On the one hand, he’s still just 25 years old, will turn 26 before the start of next season, and has put together 2 consecutive years of 160+ IP.  His stuff has proven to be better than advertised, and although it ultimately ended up being a failed effort, he did make adjustments to his approach this season to pitch to his better stuff, increasing his strikeout numbers and decreasing his walks in the process.  On the other hand, the results Nova generated this season bring back all the questions that previously followed him relating to his potential, his ceiling, and how he fits into the Yankees’ future plans.  With the team needing to address its aging lineup in the coming years, Nova could be a candidate to sell low on in an offseason trade based on this huge step back.

For Phelps, this decision finally answers the question I’ve been asking all season about how much faith do Joe and the organization have in him and how do they plan on using him this year and in their future plans?  I’ve been practically begging for Phelps to get some high-leverage work, and it doesn’t get much more high leverage than making a last-minute spot start with the opportunity to lock up the AL East title on the line.  It’s a high-pressure situation for sure, and it’s a situation that the decision makers have decided Phelps is capable of handling.  Phelps has earned himself this opportunity and can use this start tonight to earn bigger future opportunities.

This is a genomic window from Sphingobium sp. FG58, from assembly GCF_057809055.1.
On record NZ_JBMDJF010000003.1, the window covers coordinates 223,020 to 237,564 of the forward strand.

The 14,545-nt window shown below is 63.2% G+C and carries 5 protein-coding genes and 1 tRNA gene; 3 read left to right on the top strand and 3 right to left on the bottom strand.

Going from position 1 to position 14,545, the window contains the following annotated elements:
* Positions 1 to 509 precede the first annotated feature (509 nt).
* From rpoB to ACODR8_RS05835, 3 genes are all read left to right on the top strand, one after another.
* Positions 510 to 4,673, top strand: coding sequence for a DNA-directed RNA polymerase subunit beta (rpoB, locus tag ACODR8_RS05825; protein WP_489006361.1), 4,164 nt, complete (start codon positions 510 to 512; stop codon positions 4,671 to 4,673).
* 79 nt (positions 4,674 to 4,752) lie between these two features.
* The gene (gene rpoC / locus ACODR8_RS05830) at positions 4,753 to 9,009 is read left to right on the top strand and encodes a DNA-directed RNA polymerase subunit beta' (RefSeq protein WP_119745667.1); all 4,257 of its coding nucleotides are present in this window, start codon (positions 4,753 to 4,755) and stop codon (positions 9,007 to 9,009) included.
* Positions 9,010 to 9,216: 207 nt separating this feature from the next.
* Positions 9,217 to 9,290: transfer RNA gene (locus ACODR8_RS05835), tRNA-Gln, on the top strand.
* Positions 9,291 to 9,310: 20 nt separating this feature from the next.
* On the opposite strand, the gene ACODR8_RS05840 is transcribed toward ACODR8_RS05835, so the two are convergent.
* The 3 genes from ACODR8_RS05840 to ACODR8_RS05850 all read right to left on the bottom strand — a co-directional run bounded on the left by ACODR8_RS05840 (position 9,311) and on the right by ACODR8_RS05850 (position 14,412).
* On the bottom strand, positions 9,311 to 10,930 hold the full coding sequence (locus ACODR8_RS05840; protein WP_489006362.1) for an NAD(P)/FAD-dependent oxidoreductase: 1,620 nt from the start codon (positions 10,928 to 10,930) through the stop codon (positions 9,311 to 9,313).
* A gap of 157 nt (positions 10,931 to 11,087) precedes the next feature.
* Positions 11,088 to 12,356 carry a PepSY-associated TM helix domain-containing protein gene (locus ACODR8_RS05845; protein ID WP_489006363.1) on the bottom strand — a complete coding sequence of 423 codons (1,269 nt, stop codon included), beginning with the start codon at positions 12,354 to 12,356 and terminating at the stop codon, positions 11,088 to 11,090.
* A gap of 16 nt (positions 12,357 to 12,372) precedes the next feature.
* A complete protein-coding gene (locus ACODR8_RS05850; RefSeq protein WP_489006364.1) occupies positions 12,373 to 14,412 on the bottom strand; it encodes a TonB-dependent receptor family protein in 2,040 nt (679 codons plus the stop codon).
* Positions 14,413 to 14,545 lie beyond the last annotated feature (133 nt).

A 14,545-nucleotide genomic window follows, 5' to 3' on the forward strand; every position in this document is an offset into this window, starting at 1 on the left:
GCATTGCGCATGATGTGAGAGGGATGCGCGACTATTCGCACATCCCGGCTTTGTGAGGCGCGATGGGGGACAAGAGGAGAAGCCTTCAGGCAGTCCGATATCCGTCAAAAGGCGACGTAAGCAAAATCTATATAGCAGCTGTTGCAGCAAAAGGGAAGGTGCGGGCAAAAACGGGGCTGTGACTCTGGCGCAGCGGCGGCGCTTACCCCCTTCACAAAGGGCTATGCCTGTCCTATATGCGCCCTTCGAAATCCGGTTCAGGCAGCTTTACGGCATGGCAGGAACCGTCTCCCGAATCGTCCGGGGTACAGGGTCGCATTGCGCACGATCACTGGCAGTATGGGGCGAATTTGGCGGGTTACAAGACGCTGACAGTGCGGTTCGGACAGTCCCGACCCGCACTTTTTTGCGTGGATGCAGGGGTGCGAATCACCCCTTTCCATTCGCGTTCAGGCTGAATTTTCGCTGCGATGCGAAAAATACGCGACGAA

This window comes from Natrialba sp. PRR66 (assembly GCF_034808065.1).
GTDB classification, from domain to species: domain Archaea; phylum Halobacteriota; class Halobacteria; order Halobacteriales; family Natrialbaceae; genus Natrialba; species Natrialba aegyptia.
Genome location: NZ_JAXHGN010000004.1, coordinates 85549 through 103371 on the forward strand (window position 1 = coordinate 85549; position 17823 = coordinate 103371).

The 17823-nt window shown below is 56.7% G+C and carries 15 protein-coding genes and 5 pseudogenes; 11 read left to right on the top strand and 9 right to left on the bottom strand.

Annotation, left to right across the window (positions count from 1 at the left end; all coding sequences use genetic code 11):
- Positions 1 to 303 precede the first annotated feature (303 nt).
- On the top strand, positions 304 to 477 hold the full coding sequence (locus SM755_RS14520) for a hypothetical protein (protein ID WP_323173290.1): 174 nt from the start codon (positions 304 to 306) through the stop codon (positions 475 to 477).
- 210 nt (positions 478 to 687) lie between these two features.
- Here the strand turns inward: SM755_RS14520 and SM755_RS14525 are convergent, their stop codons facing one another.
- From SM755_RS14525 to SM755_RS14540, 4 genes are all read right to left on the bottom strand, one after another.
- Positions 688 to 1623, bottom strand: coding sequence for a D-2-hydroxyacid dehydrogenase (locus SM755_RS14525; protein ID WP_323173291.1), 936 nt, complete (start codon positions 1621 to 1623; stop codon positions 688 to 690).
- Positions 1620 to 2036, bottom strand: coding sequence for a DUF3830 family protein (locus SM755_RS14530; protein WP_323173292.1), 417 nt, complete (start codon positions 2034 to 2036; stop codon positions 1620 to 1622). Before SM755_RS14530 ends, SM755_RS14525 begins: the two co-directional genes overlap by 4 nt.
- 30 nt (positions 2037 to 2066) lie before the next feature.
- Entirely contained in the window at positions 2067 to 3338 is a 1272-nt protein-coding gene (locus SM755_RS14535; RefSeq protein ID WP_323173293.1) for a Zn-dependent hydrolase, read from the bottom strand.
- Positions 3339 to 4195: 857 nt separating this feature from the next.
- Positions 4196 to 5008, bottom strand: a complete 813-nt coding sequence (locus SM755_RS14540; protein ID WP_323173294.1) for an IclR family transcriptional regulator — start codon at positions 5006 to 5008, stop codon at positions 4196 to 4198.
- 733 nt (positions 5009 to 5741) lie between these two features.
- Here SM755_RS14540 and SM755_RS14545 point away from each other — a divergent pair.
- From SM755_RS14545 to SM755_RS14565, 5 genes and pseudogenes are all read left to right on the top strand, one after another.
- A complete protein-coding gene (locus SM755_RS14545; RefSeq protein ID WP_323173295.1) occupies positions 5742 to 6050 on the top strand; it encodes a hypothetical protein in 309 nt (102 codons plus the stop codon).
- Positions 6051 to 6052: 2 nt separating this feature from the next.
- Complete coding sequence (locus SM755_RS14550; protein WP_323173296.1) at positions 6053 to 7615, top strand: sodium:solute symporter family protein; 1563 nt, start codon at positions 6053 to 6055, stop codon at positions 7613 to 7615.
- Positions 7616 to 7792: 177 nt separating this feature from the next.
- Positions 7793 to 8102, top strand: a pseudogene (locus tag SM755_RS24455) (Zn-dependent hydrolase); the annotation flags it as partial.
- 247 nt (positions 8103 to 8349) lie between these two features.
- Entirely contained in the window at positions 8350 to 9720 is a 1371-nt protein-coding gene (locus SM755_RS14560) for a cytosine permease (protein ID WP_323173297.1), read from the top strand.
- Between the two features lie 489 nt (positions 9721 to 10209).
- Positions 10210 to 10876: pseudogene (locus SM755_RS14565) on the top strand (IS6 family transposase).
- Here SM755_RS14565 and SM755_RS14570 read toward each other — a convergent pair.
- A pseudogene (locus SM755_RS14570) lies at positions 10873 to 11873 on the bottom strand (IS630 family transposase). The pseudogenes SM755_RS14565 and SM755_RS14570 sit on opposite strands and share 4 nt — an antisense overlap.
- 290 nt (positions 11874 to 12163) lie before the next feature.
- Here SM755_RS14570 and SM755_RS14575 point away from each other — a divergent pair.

Like Nova, Phelps has proven to be better than advertised in the stuff department, and he’s shown command and poise beyond his years at times this season.  His very good body of work over the course of this season finally appears to be paying off for him with this opportunity, and while this promotion still doesn’t guarantee him a spot in next year’s rotation, it certainly gives him a better position going into camp in 2013.  Another good start tonight will only serve to further strengthen that position.  Essentially, Phelps has become this year down the stretch what Nova was last year, and as a young, cheap pitcher under team control for the next handful of years to come, his stock is clearly on the rise.